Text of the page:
Bassem Youssef: Satire in the Service of Democracy
Never before in the Arab world has a television show unleashed such controversy as the satirical programme "Al Bernameg" ('The Programme') presented by Egyptian television star Bassem Youssef – a furore that was stoked further when its broadcasting slot on the Egyptian broadcaster "CBC" was withdrawn in the wake of the uproar it caused. This makes it a milestone in the history of the freedom of expression in Egypt.
A surgeon specialising in media: Bassem Youssef, 39 years old, surgeon. After the 2011 revolution, he decides to give up his medical career and comment on Egypt's political situation on Youtube, with biting mockery and initially, very limited means. Before long, his video clips become a mass phenomenon, and he receives an offer from Egyptian broadcaster "OnTV" to present his own satirical programme under the title "Al Bernameg".
The influence of Jon Stewart: Before the first series of his programme "Al Bernameg" on "OnTV", Bassem Youssef travels to the US where he visits the studio of US satirist Jon Stewart to learn from his experience. The two men strike up a friendship. The American star is even a guest on one of Bassem Youssef's shows.
Major appearance in front of a real audience: Following his success with "OnTV", Bassem Youssef enters a new career phase on "CBC", which provides him with a large auditorium. It's here that he can interact with a real audience. This period also coincides with the government of the Muslim Brotherhood led by President Mohammed Morsi, which becomes the target of his sharp wit and ironic style.
A brazen show in a real theatre: The historic "Radio" theatre where Bassem Youssef presents his programme is located in downtown Cairo. But the idea of a show in a theatre with a live audience is not without its risks. Bassem Youssef felt he had no choice but to dispense with the live audience twice during his career, owing to bloody unrest on the streets.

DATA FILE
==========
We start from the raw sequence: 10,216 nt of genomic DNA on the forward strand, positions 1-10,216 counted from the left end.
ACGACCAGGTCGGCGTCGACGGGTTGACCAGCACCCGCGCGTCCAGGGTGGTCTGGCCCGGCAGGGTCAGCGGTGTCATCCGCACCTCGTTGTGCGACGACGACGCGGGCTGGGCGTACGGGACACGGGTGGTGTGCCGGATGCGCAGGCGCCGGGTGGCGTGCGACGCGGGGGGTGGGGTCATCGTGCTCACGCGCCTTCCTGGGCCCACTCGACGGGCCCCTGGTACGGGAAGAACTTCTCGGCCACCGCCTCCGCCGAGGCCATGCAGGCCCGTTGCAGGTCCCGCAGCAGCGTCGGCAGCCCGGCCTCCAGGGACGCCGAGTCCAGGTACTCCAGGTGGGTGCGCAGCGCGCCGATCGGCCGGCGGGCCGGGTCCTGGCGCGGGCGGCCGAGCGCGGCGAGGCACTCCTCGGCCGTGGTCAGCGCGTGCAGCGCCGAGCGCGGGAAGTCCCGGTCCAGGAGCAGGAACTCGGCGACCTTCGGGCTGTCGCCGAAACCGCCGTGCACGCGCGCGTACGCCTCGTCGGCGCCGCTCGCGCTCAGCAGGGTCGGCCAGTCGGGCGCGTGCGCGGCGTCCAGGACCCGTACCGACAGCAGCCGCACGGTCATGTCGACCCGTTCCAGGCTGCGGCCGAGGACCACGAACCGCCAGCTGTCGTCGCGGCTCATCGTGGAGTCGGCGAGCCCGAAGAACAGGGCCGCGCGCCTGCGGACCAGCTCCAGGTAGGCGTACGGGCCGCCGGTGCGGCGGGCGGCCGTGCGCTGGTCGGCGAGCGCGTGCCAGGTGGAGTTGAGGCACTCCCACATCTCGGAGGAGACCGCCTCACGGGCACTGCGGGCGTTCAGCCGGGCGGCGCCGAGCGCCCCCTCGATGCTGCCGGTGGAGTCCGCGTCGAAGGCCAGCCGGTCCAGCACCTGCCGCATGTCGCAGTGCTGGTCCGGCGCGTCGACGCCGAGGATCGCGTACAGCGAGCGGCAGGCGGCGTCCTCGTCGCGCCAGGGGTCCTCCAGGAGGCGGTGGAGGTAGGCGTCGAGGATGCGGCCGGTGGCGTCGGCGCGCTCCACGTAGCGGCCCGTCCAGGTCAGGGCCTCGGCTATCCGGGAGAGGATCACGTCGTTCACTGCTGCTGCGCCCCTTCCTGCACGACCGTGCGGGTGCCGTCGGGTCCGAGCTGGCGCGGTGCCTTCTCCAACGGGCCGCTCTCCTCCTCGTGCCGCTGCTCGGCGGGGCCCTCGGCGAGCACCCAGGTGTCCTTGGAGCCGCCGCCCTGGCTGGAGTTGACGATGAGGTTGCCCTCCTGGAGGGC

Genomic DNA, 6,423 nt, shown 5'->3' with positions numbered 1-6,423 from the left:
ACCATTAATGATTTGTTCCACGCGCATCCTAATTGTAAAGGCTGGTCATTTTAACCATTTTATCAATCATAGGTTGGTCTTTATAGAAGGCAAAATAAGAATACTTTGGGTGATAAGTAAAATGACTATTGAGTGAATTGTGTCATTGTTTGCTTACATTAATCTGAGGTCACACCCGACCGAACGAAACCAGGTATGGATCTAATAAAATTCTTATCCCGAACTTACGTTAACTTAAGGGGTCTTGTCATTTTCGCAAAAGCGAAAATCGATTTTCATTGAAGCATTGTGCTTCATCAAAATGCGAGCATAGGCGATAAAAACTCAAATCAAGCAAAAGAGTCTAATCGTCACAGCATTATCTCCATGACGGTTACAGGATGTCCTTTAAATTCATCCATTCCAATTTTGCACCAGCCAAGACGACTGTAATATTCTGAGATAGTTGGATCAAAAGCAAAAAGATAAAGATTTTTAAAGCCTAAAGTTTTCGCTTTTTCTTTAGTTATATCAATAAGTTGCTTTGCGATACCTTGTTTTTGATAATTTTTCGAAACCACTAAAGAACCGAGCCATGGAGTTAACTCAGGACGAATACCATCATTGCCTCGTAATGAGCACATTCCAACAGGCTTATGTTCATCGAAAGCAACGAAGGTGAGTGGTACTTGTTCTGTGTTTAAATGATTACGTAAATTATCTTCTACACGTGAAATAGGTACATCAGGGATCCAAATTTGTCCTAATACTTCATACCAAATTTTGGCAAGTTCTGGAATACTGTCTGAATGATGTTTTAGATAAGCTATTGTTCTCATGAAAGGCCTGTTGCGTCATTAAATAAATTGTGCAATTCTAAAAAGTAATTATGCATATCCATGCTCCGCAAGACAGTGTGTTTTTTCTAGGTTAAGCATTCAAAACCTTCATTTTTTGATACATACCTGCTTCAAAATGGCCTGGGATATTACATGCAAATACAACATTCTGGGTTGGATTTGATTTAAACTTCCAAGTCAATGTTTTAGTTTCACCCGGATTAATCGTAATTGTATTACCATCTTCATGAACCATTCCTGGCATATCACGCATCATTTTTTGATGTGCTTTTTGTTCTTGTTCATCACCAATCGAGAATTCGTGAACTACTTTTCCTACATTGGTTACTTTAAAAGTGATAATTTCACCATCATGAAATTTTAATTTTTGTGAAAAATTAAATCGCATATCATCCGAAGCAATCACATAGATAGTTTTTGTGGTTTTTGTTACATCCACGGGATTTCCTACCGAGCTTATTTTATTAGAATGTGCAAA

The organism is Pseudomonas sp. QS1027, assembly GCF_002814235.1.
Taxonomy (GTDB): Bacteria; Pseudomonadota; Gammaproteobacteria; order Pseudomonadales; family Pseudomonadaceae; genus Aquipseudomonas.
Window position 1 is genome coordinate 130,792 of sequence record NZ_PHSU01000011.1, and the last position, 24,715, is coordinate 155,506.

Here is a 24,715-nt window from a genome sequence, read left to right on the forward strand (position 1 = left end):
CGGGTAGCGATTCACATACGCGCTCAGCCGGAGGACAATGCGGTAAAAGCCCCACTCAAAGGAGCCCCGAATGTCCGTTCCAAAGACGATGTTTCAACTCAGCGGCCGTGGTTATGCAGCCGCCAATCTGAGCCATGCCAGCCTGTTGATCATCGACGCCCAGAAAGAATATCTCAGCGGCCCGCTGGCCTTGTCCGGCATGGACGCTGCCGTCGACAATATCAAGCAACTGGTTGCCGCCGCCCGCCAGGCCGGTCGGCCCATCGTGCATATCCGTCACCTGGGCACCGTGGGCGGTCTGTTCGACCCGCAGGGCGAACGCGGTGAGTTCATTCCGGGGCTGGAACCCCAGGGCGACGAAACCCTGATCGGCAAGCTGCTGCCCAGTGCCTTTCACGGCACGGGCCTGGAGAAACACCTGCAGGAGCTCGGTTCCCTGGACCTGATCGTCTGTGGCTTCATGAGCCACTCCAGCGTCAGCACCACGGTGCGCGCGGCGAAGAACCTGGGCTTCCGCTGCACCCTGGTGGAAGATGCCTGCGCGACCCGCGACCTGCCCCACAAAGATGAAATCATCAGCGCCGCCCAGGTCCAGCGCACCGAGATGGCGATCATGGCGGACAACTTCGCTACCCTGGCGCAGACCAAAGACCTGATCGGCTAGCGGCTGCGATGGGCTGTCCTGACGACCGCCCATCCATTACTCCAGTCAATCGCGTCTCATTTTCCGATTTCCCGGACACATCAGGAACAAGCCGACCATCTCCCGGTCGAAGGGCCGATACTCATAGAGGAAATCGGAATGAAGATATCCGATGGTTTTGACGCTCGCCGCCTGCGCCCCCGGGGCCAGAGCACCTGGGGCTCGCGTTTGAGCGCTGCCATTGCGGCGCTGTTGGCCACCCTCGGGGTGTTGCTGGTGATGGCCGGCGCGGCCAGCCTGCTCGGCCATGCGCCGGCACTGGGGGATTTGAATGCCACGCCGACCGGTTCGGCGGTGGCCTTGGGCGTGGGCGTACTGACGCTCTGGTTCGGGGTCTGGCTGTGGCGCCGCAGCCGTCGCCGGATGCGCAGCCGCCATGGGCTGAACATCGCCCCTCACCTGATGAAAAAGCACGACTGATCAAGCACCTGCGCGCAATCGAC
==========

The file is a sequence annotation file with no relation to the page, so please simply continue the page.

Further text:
More scope for freedom of expression: The weekly broadcast of "Al Bernameg" becomes something millions of viewers across the entire Arab world look forward to with anticipation – including café owners who capitalise on the fact that people gather around the television set in droves, just as they do for soccer matches. This is a first for the Arab world – never before has a television programme held such mass appeal. Some say the programme has broadened the playing field for freedom of expression in Egypt.
Satire as an integral element of Egyptian society: "Satire is an integral component of the mentality and character of the Egyptian people. People make jokes about everything, even the most serious things. There's a sense that laughter makes their pain and desolate reality more bearable," says Bassem Youssef in an interview with the journalist Jaafar Abdul Karim.
One of the world's most influential personalities: Bassem Youssef is included on the TIME list of the world's 100 most influential people in the year 2013. At the same time, YouTube announces plans to honour the programme "Al Bernameg" after it was called up by more than one million users. As a result of the broadcast ban imposed on his programme, the number of people following Bassen Youssef on Facebook climbed to some 1.25 million within less than a week.
Legal complications and a tide of accusations: On 31.03.2013, Egypt's Attorney General ordered that investigative proceedings be launched against Bassem Youssef for alleged defamation of Islam. Following the broadcast of the first programme in the third series a warrant is issued for his arrest for "disseminating defamatory claims that may disrupt public order, inflict damage on the public good and foster chaos and discord."
Fear of hopelessness: It's still not clear what the consequences of Bassem Youssef's ban will be, but many of his followers still hope he'll return to their screens soon. After all, this isn't the first time Youssef has encountered problems. He's already had to deal with indictments on the grounds of woolly accusations such as "disrupting public life" or "denigration of national and religious symbols". Bassem Youssef has often said that his greatest fear is not of suppression, but fear of hopelessness.